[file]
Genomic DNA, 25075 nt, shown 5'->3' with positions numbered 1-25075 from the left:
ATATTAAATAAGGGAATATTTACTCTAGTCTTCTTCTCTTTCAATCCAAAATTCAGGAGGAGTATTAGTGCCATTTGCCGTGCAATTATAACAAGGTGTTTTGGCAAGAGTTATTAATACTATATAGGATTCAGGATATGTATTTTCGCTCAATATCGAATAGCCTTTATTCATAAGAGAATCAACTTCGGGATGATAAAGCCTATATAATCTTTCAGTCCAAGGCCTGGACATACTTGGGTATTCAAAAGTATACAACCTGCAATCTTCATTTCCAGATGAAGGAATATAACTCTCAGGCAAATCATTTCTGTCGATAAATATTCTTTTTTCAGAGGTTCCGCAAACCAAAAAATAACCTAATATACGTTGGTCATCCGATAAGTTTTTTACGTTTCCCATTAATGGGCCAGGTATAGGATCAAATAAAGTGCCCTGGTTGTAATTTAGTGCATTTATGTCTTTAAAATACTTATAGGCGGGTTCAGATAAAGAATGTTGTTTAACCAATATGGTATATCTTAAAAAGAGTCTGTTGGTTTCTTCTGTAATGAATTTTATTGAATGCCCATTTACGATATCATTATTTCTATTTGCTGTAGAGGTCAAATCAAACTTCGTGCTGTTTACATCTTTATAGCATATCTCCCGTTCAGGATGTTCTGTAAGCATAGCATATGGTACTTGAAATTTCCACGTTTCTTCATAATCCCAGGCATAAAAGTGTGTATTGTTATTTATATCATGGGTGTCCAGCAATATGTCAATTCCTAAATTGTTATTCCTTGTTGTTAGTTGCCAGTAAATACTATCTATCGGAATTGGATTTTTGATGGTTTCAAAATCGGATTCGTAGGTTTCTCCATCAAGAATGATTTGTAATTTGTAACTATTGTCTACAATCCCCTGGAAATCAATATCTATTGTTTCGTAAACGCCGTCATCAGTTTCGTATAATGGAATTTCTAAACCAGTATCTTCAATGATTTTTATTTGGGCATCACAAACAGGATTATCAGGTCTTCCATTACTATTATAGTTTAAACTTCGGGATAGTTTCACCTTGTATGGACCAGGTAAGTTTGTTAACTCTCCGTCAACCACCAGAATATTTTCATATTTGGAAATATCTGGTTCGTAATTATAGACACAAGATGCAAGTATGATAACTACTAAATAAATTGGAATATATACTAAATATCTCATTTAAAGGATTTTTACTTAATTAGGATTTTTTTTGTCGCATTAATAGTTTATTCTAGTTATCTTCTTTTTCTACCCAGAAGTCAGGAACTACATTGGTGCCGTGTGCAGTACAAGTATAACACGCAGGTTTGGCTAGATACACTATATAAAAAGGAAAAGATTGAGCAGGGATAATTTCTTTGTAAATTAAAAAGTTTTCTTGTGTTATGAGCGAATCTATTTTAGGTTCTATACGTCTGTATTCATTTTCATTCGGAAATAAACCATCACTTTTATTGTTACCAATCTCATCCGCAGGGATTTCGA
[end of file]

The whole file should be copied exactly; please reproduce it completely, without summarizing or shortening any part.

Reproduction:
Genomic DNA, 25075 nt, shown 5'->3' with positions numbered 1-25075 from the left:
ATATTAAATAAGGGAATATTTACTCTAGTCTTCTTCTCTTTCAATCCAAAATTCAGGAGGAGTATTAGTGCCATTTGCCGTGCAATTATAACAAGGTGTTTTGGCAAGAGTTATTAATACTATATAGGATTCAGGATATGTATTTTCGCTCAATATCGAATAGCCTTTATTCATAAGAGAATCAACTTCGGGATGATAAAGCCTATATAATCTTTCAGTCCAAGGCCTGGACATACTTGGGTATTCAAAAGTATACAACCTGCAATCTTCATTTCCAGATGAAGGAATATAACTCTCAGGCAAATCATTTCTGTCGATAAATATTCTTTTTTCAGAGGTTCCGCAAACCAAAAAATAACCTAATATACGTTGGTCATCCGATAAGTTTTTTACGTTTCCCATTAATGGGCCAGGTATAGGATCAAATAAAGTGCCCTGGTTGTAATTTAGTGCATTTATGTCTTTAAAATACTTATAGGCGGGTTCAGATAAAGAATGTTGTTTAACCAATATGGTATATCTTAAAAAGAGTCTGTTGGTTTCTTCTGTAATGAATTTTATTGAATGCCCATTTACGATATCATTATTTCTATTTGCTGTAGAGGTCAAATCAAACTTCGTGCTGTTTACATCTTTATAGCATATCTCCCGTTCAGGATGTTCTGTAAGCATAGCATATGGTACTTGAAATTTCCACGTTTCTTCATAATCCCAGGCATAAAAGTGTGTATTGTTATTTATATCATGGGTGTCCAGCAATATGTCAATTCCTAAATTGTTATTCCTTGTTGTTAGTTGCCAGTAAATACTATCTATCGGAATTGGATTTTTGATGGTTTCAAAATCGGATTCGTAGGTTTCTCCATCAAGAATGATTTGTAATTTGTAACTATTGTCTACAATCCCCTGGAAATCAATATCTATTGTTTCGTAAACGCCGTCATCAGTTTCGTATAATGGAATTTCTAAACCAGTATCTTCAATGATTTTTATTTGGGCATCACAAACAGGATTATCAGGTCTTCCATTACTATTATAGTTTAAACTTCGGGATAGTTTCACCTTGTATGGACCAGGTAAGTTTGTTAACTCTCCGTCAACCACCAGAATATTTTCATATTTGGAAATATCTGGTTCGTAATTATAGACACAAGATGCAAGTATGATAACTACTAAATAAATTGGAATATATACTAAATATCTCATTTAAAGGATTTTTACTTAATTAGGATTTTTTTTGTCGCATTAATAGTTTATTCTAGTTATCTTCTTTTTCTACCCAGAAGTCAGGAACTACATTGGTGCCGTGTGCAGTACAAGTATAACACGCAGGTTTGGCTAGATACACTATATAAAAAGGAAAAGATTGAGCAGGGATAATTTCTTTGTAAATTAAAAAGTTTTCTTGTGTTATGAGCGAATCTATTTTAGGTTCTATACGTCTGTATTCATTTTCATTCGGAAATAAACCATCACTTTTATTGTTACCAATCTCATCCGCAGGGATTTCGA